Richard R. Bennett and Sandra K. Baxter, CAS/MA '73

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Sandra Baxter and Richard BennettAmerican University has been central to the lives of Sandra Baxter and Richard Bennett for over 40 years. Through the decades, each has worn several hats—faculty member, student, AU parent, donor, and ardent fan of the AU Eagles sports teams.

Sandra Baxter earned an MA in sociology at AU in 1973. Through her academic research, Baxter helped introduce the term "gender gap" in Women and Politics: The Invisible Majority, which she co-authored. She founded a market research company and serves as a faculty fellow in residence at AU's School of Public Affairs (SPA).

Richard Bennett joined the SPA faculty in 1979. He is admired as a teacher and mentor. Bennett is an expert in comparative criminology, criminal justice, and police procedures—topics on which he has published extensively. He chairs the Department of Justice, Law & Criminology; it is the fifth time he has held the post.

Baxter and Bennett have co-authored work and even shared an AU office. The Bennett children, Courtney and Drew, grew up on campus—from the AU Child Development Center to serving as Junior Eagles for the AU men's basketball team. Both are AU alumni—Courtney Nel Svajian earned a BA in 2004, majoring in communication and justice; Andrew Bennett received a BA in justice in 2009, and an MS in 2012. Drew met his wife, Erica Rosner (SPA/BA '06), during an AU summer program.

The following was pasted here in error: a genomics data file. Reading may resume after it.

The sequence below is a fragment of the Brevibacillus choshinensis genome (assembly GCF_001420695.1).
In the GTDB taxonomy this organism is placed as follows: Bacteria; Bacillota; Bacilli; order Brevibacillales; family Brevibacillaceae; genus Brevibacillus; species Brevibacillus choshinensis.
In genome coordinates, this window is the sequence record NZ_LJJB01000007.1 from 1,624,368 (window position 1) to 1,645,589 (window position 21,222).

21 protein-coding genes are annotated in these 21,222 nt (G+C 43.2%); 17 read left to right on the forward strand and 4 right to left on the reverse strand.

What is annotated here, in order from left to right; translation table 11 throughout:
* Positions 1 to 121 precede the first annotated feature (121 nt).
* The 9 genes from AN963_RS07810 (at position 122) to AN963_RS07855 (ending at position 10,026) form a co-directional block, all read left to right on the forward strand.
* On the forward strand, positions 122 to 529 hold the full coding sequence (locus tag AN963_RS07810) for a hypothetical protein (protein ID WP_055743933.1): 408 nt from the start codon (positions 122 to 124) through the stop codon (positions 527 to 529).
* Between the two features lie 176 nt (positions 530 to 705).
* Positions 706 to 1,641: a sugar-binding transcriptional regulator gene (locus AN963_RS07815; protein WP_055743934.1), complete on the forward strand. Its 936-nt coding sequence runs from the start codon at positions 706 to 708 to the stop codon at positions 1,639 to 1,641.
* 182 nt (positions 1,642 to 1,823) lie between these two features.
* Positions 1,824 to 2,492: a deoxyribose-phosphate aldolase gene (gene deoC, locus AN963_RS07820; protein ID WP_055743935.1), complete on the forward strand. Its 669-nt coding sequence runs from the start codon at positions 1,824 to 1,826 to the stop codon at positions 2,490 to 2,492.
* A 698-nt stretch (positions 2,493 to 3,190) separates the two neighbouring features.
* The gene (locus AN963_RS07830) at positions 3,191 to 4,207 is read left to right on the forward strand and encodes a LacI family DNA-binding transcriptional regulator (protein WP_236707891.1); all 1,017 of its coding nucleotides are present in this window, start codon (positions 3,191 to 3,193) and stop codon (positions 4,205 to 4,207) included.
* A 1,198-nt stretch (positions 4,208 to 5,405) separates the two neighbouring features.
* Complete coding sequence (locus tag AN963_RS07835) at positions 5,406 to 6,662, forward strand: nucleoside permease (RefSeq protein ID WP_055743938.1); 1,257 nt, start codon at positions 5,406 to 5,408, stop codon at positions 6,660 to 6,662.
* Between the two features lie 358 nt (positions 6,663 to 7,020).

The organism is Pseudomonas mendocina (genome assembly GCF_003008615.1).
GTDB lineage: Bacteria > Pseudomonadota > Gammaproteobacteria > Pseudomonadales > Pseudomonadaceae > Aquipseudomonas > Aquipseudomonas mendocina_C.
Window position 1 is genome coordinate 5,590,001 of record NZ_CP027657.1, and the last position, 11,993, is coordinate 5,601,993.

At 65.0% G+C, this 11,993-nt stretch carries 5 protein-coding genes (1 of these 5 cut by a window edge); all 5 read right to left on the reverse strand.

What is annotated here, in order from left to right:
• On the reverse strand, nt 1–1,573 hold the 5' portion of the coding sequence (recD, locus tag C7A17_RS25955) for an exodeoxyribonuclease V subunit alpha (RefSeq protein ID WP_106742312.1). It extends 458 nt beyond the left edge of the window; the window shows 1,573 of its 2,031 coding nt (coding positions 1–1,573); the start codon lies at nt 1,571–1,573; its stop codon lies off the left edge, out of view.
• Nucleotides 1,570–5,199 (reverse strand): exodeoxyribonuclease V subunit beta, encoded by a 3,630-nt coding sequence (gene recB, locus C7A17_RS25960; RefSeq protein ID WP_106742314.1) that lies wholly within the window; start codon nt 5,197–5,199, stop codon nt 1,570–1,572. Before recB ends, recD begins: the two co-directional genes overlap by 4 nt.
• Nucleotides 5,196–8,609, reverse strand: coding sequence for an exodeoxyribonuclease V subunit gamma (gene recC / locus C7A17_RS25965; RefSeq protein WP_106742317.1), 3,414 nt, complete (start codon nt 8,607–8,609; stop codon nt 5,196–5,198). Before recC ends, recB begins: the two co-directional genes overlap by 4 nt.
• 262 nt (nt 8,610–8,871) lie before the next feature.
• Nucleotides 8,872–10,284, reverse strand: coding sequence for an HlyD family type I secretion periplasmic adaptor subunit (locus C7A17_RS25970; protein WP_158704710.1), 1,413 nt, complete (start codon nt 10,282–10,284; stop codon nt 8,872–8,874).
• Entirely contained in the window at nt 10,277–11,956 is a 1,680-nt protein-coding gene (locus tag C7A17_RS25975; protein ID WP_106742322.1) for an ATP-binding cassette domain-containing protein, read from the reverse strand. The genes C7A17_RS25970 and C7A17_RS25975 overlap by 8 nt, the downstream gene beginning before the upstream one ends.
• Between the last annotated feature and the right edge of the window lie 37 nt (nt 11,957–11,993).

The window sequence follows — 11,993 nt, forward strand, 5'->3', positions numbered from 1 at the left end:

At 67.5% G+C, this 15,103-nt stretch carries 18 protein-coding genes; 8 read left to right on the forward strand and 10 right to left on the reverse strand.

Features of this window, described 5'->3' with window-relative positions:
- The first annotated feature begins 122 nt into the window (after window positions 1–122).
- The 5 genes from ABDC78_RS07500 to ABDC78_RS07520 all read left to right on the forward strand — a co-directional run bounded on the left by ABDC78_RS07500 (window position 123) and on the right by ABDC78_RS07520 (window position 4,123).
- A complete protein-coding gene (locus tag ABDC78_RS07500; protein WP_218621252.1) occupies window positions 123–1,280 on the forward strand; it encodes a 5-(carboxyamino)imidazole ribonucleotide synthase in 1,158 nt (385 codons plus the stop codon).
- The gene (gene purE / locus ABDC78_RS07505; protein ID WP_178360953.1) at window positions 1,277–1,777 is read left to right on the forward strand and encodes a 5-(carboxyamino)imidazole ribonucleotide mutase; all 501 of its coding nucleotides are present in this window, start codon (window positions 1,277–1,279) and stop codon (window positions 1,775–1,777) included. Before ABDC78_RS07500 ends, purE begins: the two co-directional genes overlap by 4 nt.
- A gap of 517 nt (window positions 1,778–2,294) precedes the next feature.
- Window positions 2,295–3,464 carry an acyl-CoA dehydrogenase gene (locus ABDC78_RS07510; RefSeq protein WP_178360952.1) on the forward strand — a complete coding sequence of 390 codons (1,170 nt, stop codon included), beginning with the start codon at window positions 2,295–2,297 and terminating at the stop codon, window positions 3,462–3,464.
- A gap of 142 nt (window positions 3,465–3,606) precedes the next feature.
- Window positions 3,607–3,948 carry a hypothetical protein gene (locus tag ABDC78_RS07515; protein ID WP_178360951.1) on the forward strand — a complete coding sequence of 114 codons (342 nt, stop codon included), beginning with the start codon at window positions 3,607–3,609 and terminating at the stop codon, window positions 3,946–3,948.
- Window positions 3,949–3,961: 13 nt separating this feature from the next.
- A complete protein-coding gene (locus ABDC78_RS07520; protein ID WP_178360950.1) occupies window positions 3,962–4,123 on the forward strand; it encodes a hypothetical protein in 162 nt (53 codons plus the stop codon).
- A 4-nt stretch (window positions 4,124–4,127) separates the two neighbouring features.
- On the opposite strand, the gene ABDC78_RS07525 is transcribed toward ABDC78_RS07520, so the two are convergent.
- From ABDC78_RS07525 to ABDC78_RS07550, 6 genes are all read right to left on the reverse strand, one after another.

The family's deep roots at AU inspired them to include the university in their estate plans and establish the Bennett Family Endowed Scholarship Fund to support scholar-athletes on AU's women's sports teams. Making the gift as part of the AU Legacy Challenge allowed the family to direct matching funds to support SPA and women's athletics immediately.

AU Athletics took on special meaning during the four years Courtney played on the women's lacrosse team. She was co-captain when the team appeared in the NCAA tournament. Baxter and Bennett appreciate what scholar-athletes bring to their AU studies. "They learn about time management and are respectful about how little time there is if they want to do all the things they love. It brings on maturity, complex thinking, and strategy," Baxter says.

"We felt it was important to give back to a place that has been our home for over 40 years. We want to help others have our experience," Bennett says.

"AU is on a wonderful trajectory in terms of students, quality of faculty, and facilities," continues Baxter. "That's the kind of thinking we want to support."

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